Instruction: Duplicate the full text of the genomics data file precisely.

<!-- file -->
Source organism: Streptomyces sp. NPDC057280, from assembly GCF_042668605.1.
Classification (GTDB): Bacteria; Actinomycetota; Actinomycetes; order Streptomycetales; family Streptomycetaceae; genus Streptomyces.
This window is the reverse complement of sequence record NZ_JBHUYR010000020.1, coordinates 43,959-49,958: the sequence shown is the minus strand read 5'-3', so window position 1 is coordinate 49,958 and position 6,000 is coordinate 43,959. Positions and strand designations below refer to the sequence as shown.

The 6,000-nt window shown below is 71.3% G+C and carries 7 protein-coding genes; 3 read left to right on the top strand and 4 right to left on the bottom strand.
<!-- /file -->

Source organism: Streptomyces sp. NPDC057280, from assembly GCF_042668605.1.
Classification (GTDB): Bacteria; Actinomycetota; Actinomycetes; order Streptomycetales; family Streptomycetaceae; genus Streptomyces.
This window is the reverse complement of sequence record NZ_JBHUYR010000020.1, coordinates 43,959-49,958: the sequence shown is the minus strand read 5'-3', so window position 1 is coordinate 49,958 and position 6,000 is coordinate 43,959. Positions and strand designations below refer to the sequence as shown.

The 6,000-nt window shown below is 71.3% G+C and carries 7 protein-coding genes; 3 read left to right on the top strand and 4 right to left on the bottom strand.